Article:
Sometimes the simplest of actions lead to some mental unspooling. When that happens, I must blog. Writing helps me to sort it out. The action in question that leads to this post is that I made some room for those three new books in my home library.
The first realization I had is that I officially ran out of space on my shelves dedicated to classic literature (i.e., not sci-fi, horror, fantasy, mystery, pulp, etc.). You’d think that if a book is labeled history, it’d go in the history section. Not in this case. Medieval histories are suspect on account of the inclusion of legendary characters such as Arthur. And many of those old books have an agenda, as one might expect when the compilers are also priests and monks trying to preserve and justify the civilization they’ve created. So, “classic literature” it is, even if a great many other history books reference back to them. That’s totally off topic, but whatever. The point is the books fit perfectly in that section, like they needed to be there, so I’m not questioning that at all. I rarely have buyer’s remorse when it comes to library building.
The second is yet another realization of how many books I own that have still gone completely unread. Some of them get picked for reference here and there, but outside of actual reference books, I acquire books for the express purpose of reading them. Honking duh, am I right? Books aren’t trophies, after all. They look great on the shelf and they do wonders for taking the edge off sonic disturbances from outside. But these are secondary. I want the knowledge. I want the perspectives and the stories. I want the voices of bygone eras speaking to me as though I am worthy to hear them. And sometimes I just want the excuse for my mind to leave my body for an hour or three.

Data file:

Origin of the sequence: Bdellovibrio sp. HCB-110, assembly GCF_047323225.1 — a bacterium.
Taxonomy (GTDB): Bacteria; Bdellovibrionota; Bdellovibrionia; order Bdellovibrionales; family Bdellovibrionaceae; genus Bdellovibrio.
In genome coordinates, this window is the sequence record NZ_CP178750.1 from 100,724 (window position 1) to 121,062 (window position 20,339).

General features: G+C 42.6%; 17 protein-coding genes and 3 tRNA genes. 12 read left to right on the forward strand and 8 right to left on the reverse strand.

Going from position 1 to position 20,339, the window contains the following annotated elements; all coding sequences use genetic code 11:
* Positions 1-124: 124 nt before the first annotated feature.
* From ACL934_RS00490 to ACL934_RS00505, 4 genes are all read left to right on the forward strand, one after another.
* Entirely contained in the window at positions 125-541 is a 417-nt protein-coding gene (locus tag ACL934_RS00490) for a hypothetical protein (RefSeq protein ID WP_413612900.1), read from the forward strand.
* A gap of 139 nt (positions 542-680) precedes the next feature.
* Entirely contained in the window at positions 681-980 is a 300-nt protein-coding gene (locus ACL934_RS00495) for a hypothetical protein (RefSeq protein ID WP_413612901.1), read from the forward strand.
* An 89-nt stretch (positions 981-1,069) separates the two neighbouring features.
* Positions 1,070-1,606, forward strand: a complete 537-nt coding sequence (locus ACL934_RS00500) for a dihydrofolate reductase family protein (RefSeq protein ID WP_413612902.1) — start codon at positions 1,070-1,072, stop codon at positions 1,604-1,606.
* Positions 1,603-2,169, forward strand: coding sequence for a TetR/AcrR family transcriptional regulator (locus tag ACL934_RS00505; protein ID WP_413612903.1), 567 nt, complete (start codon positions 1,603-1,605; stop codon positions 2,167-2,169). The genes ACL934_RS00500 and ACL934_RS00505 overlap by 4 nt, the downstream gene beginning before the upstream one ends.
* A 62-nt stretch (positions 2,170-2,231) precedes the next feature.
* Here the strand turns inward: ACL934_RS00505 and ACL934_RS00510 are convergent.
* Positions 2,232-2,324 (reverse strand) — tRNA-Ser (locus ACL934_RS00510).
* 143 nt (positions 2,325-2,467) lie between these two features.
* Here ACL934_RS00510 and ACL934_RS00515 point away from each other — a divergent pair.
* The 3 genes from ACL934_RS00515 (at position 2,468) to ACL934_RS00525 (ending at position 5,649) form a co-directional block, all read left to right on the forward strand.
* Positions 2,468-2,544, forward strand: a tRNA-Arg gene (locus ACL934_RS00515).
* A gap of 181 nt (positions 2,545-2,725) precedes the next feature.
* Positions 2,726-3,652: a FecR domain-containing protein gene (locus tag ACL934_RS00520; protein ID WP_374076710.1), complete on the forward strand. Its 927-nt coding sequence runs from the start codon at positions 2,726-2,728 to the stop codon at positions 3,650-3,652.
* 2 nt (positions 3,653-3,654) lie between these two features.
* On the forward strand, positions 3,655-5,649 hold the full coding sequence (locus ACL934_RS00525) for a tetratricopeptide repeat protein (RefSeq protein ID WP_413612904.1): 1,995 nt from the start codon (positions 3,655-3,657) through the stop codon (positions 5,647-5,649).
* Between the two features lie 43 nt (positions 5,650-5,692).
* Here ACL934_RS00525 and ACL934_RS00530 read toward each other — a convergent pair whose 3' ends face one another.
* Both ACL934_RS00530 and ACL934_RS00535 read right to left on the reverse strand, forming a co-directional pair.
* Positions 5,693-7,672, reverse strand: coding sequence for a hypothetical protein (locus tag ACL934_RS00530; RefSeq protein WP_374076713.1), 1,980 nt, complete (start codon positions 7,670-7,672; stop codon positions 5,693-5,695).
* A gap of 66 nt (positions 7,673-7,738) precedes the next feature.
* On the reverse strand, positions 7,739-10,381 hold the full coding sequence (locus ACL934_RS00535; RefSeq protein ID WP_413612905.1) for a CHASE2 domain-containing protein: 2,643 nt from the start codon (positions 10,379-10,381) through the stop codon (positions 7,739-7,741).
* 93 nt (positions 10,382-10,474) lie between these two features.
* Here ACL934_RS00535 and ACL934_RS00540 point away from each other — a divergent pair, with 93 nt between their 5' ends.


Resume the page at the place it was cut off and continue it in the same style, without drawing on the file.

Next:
Every reader knows about Mount TBR, the dreaded and somehow erotically (?) beckoning pile of books To Be Read. I’m absolutely terrible about sticking to anything resembling a reading list. Between TG and SPD, my mental processes are just all over the map as it is. Not excuses, just the reality I deal with. It’s why I have so many themed project blogs on this site, and it’s why I have so many books in progress right now (complete with a growing and ever-changing mini-TBR riding the coattails). Of the things I’ve learned over the years, it’s to enjoy the overwhelm, and not to beat myself up about the sheer amount of it. After all, much like with my music library, it serves me well in those lean times when I can’t afford anything more right at the moment, and I can revisit absolutely anything I like whenever the moment strikes. There are days or even weeks when I’m just an emotional spaz-monkey. I play to my strengths.
Thing is, I’m a creature of contradiction, so when I’m not being all spastic, I can drill down and dedicate with laser-like focus on just one thing. If I could do that more often, I’d have a functioning career instead of just a dead end job. That’s what I tell myself. Don’t judge me. 0.o This morning, I’m feeling the focus. Problem is, it’s three different things that I really want to focus on right now, apart from the ongoing Tolkien project that never ceases to delight me. I’ve got an audiobook going, a biography of Charlotte Brontë, which is leading into a desire to read all things Brontë. I’m discovering just how truly deep of a well that is. I’ve got an ebook in progress, another biography this time on Sarah Bernhardt, which is playing into my interest in La Belle Époque. Monet, Renoir, Mucha, Debussy, Satie, Le Chat Noir, Moulin Rouge… all the things. And now paperback renditions of Geoffrey of Monmouth and the venerable Bede are calling me back to the Middle Ages.
A mind divided cannot stand… so I sit in my library with my laptop and blog for a while.
I am my own worst enemy, and worse still, I know it. But mornings like this, when I see how much treasure I have access to, I know how fortunate I am sometimes to have that problem. Now if only I had the focus to resolve it.